China’s dairy industry is set to see further foreign investment this year, despite risks over poor food safety, leading Chinese analysts have predicted.
Confidence in domestic dairy brands plummeted last year after more than 20 companies were found selling milk contaminated with the chemical melamine. The adulterated milk powder was linked to the deaths of at least six infants.
Though dairy sales have since picked up, consumption is still only at about 70% of the level prior to the scandal, said Peter Zhao, chief of research and advisory at Rabobank’s north-east Asia office.
This creates a strong opportunity for foreign investors, he told just-food.
“I think this is one of the best times for foreign companies to come in. People trust imported products more.”
Rabobank estimates that China’s consumption of fluid milk fell from 11.5m tonnes in 2007 to 8.05m tonnes in 2008, while milk powder was down to 1.7m tonnes from 2.8m in 2007.
Some categories have been less affected by the scandal, such as yoghurt. “People believe that better milk is used to make yoghurt so it’s less likely to be exposed to risk incurred from raw material,” said Zhao.
He added that it could take one to two years before the market recovers fully. During this time, foreign brands could increase market shares.
Others expect further equity investment in the sector. In December, the Wall Street Journal reported that private equity group KKR had invested in Mengniu Modern Dairy, a farm owned by leading producer Mengniu. KKR’s China spokesman declined to comment.
Benoit Rossignol, chief executive of Shiyao Investment, an advisory firm in Shanghai, said: “I think KKR has made a smart move. There are definitely opportunities to invest in milk production.”
China’s dairy processing industry has increased rapidly in recent years but production at the farm level has not been able to catch up with demand for quality milk supply, said Rossignol. This gap has led to suppliers cutting corners, using melamine to increase milk quantity, he believes.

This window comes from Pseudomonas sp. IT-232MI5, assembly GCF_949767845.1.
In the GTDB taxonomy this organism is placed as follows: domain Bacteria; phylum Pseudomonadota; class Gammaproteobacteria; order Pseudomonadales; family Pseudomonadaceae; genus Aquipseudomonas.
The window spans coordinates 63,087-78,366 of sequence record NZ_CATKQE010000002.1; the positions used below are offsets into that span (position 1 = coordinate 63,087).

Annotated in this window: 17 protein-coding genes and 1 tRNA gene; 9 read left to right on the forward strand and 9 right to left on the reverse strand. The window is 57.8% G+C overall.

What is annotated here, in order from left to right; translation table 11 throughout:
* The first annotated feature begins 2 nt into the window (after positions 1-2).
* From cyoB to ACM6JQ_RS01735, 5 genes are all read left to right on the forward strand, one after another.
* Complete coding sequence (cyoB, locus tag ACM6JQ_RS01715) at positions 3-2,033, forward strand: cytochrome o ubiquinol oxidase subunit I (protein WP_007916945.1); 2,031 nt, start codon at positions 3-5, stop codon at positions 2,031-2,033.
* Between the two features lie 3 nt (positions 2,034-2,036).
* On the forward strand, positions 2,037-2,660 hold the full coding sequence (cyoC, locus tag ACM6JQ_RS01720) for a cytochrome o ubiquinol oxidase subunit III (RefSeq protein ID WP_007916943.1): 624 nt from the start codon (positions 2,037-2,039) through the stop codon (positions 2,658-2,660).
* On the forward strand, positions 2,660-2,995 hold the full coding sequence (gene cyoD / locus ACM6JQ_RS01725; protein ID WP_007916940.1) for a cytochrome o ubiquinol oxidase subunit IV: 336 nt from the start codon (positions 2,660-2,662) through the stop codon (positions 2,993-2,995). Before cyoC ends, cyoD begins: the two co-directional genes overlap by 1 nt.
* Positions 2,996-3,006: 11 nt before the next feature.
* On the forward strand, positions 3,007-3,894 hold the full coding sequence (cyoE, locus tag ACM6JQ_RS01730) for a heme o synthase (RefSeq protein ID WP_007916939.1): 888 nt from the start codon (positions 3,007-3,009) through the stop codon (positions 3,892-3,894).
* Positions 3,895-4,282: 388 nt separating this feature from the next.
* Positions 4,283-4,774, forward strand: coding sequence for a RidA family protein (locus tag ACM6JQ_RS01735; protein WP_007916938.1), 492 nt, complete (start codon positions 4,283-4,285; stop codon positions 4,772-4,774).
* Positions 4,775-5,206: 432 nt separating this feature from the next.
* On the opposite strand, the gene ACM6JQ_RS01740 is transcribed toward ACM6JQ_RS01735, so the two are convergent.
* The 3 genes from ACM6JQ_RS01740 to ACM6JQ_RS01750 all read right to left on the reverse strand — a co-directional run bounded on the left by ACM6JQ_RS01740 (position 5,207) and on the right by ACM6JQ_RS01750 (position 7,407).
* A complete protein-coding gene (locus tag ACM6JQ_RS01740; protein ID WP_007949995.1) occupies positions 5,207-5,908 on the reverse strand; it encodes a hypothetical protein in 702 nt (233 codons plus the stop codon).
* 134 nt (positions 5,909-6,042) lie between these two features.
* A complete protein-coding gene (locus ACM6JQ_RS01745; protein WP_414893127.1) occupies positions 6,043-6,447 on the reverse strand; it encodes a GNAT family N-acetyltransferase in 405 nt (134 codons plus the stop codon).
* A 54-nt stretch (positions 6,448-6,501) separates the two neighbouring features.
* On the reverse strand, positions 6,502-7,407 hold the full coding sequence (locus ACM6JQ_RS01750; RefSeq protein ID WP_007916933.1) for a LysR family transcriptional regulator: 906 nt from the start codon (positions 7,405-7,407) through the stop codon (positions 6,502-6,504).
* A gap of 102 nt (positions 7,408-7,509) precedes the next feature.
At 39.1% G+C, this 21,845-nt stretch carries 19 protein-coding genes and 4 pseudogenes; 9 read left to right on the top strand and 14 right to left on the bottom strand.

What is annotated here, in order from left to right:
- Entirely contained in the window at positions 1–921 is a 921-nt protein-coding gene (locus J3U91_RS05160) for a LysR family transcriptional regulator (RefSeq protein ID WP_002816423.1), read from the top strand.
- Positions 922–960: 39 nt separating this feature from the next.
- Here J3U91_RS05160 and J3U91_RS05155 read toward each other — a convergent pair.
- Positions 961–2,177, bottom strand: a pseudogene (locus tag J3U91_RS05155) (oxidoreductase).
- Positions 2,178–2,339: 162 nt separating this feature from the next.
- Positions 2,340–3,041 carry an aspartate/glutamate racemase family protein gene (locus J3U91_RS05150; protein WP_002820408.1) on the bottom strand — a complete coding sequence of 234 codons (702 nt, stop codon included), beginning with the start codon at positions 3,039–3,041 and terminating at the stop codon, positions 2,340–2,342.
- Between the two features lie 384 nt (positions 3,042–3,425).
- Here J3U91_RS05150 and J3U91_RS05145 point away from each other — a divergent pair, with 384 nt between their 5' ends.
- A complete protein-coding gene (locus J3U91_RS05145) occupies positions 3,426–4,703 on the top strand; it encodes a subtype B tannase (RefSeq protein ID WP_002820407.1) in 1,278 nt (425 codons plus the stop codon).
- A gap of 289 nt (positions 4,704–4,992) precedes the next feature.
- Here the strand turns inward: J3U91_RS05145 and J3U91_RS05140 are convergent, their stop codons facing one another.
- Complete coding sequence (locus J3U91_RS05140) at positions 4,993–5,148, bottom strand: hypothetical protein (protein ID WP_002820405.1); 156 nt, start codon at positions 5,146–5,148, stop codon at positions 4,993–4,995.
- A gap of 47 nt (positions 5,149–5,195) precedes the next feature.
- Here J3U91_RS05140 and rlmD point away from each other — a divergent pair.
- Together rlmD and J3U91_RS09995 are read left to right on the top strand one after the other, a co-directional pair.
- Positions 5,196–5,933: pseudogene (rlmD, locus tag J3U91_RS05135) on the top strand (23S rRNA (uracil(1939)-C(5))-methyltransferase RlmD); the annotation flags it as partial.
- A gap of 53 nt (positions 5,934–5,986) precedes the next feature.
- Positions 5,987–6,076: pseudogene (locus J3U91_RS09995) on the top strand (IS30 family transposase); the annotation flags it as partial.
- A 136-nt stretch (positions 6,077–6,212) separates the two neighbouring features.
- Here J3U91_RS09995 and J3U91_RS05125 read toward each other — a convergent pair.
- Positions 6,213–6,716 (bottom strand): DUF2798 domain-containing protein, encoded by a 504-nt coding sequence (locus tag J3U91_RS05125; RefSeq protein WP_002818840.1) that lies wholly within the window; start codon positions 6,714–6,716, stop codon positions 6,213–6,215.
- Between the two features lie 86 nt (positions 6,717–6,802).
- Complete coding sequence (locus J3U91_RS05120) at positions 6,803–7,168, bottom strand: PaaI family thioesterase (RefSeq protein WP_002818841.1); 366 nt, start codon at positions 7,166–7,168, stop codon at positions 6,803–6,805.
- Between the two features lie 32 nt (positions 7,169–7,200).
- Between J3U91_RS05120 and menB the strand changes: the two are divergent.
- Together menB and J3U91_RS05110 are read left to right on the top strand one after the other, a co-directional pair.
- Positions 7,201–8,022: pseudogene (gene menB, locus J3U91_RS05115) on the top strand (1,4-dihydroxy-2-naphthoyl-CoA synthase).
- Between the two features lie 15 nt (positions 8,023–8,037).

“We need foreign investors in dairy farming. The challenges are that dairy policies need to be better developed. But the market is still extremely fragmented and privately-held farms are not yet that competitive.”
Heiner Braun, partner at Freshfields law firm in Shanghai, said foreign investors will be encouraged by recent Chinese government announcements urging consolidation in the dairy sector to raise quality.
He added that companies would need to take care in selecting acquisition targets.
Eric Xu at private equity group 3i agreed. His firm is considering investment in the food industry but “with a little more care and due diligence than before”.
Industry experts said most food investments were unlikely to be subject to the same level of scrutiny as Coca-Cola Co.’s bid for Chinese juice maker Huiyuan.
Rejection of the deal last week “may have a dampening effect on foreign investment in China”, said Braun. “But in reality, it will only affect larger deals. Remember that this case involved a brand that was known and loved by Chinese consumers. I’m not sure dairy brands can make that claim these days.”
Rabobank’s Zhao added that Huiyuan is a big player in its sector. “Such cases are less likely in sectors like dairy which is more fragmented. Foreign players are still quite small compared with the rest of the industry.”